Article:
Spiral concentrators are flowing film separation devices. General operation is a continuous gravitational laminar flow down on an inclined surface. The mechanism of separation involves primary and secondary flow patterns. The primary flow is essentially the slurry flowing down the spiral trough under the force of gravity. The secondary flow pattern is radial across the trough. Here the upper-most fluid layers comprising higher density particles move away from the centre while the lower-most concentrate layers of higher density particles move towards the centre. Spirals require addition of water at various points down the spiral to assist washing of the iron ore, i.e. transporting away the light gangue from the dense ore. The amount of wash water and its distribution down the spiral trough can be adjusted to meet the operating requirements. Point control minimizes the total water requirements by efficiently directing water into the flowing pulp at the most effective angle.

The spiral concentrator is a curved-bottom trough, wound around a vertical axis in the form of a helix. When fed at the top with a slurry of iron ore and gangue, the less dense gangue, being more readily suspended by the water, attains greater tangential velocity than the iron minerals, and migrates toward the outer rim of the spiral trough. Wash water added along the inside rim helps wash away the lighter gangue. After a few turns, a band of iron mineral forms along the inner rim, and the gangue forms bands toward the outer rim. Ports are spaced along the inner rim to collect and remove the iron minerals.

The gangue remains in the spiral and discharges at the bottom.

Reichert cone

The principle advantages for the Reichert cone are capacity and the ability to recover fine heavy minerals efficiently down to about 325 mesh, finer than is attainable in spirals. A single Reichert cone has a capacity of up to 100 tons per hour and can be used effectively to recover specular hematite fines .

The Reichert cone is a flowing film concentrator. The denser particles concentrate at the bottom of a flowing film of slurry having a solid content of about 60 % by weight. The separation mechanism is a combination of hindered settling of the dense particles and interstitial trickling of the fine particles. The separation element in the Reichert unit is an inward sloping 1.9 m diameter cone. Feed pulp is evenly distributed around the periphery of the cone. As the pulp flows by gravity toward the center, the fine and the heavy particles concentrate on the bottom and are removed through an annular slot near the apex of the cone. The tailing flows over the slot and is collected at the apex or center of the cone. Because the efficiency of this separation process is relatively low, it is repeated several times within a single stacked arrangement of cones to increase the recovery. Generally, the highest grade concentrate is produced in the primary separation cone.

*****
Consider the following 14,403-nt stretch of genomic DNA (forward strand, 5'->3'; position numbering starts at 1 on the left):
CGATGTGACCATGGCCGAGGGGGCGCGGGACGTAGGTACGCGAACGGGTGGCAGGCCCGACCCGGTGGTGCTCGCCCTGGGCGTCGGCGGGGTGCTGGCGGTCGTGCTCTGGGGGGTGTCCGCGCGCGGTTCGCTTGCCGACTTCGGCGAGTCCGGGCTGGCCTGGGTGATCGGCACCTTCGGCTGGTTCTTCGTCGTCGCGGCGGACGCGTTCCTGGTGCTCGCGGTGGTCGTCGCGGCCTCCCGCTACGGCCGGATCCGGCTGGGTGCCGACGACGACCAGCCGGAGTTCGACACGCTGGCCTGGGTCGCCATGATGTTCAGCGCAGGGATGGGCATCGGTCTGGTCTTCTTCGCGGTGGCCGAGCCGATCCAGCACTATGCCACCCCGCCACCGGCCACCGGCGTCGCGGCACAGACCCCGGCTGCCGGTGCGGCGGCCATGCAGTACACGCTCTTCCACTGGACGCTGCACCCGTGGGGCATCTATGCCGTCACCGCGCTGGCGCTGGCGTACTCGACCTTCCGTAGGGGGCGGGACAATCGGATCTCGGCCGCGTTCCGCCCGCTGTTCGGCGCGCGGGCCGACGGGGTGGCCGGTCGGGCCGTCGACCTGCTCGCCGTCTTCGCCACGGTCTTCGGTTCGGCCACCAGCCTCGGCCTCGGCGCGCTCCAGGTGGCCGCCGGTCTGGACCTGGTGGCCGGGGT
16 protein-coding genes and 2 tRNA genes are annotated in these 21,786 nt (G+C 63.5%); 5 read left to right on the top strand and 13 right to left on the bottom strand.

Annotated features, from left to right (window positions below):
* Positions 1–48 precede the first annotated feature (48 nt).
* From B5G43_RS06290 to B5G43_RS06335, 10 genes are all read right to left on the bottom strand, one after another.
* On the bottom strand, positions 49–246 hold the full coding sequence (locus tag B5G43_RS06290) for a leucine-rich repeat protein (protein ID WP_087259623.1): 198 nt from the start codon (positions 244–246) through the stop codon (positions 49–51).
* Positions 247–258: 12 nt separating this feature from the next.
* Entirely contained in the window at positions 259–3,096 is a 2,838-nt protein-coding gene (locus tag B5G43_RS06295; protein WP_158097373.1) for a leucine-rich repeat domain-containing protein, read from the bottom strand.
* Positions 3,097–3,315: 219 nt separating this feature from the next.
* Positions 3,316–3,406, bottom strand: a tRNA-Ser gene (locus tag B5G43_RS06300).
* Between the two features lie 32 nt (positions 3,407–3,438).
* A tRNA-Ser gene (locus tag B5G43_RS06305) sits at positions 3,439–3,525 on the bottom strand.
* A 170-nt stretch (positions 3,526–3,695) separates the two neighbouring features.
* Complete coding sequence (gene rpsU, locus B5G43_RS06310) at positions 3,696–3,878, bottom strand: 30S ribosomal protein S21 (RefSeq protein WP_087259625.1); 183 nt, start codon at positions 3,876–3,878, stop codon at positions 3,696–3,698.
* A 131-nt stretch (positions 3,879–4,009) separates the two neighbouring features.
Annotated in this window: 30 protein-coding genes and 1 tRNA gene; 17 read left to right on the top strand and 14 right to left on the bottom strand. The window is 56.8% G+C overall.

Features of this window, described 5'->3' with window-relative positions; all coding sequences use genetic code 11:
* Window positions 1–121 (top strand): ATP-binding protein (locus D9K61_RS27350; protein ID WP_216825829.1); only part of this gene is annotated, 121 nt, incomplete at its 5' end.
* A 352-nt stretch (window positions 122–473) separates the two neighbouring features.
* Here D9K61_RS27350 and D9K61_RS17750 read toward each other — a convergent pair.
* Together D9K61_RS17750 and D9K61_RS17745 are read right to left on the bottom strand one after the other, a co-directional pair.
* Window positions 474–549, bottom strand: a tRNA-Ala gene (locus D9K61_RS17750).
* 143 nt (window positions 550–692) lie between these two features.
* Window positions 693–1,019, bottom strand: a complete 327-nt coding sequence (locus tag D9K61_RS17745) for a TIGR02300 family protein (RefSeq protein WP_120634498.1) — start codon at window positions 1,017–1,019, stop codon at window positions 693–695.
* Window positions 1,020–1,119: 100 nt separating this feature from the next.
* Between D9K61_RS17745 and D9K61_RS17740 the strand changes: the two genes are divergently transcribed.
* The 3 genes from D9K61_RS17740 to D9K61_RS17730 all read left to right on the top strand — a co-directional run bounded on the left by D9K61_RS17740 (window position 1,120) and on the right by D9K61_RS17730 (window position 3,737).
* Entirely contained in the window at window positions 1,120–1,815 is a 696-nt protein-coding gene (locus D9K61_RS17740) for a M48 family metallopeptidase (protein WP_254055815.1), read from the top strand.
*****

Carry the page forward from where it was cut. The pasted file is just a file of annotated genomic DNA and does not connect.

Magnetic separation

Magnetic separation is normally used to separate natural magnetic iron ore (magnetite) from a variety of less magnetic or nonmagnetic material. During magnetic separation a substantial percentage of the iron units being beneficiated are lost to tailings since hematite is only weakly magnetic.

Magnetic separation is either conducted in a dry or in a wet environment. Wet systems are more common. Magnetic separation of iron ores can be categorized as either low or high intensity. Low intensity separators use magnetic fields between 1000 and 3000 gauss. Low intensity technique is normally used on magnetite ore and is an inexpensive and effective separation method. Low intensity method captures only highly magnetic material (magnetite). High intensity separator employs fields as strong as 20,000 gauss. This method is used to separate weakly magnetic iron minerals (hematite) from nonmagnetic or less magnetic gangue material. Other factors important in determining which type of magnetic separator system is used include particle size and the solids content of the ore slurry feed.

Several types of magnetic separation technologies are used. These are described below.

  • Wet and dry, low intensity magnetic separation (LIMS)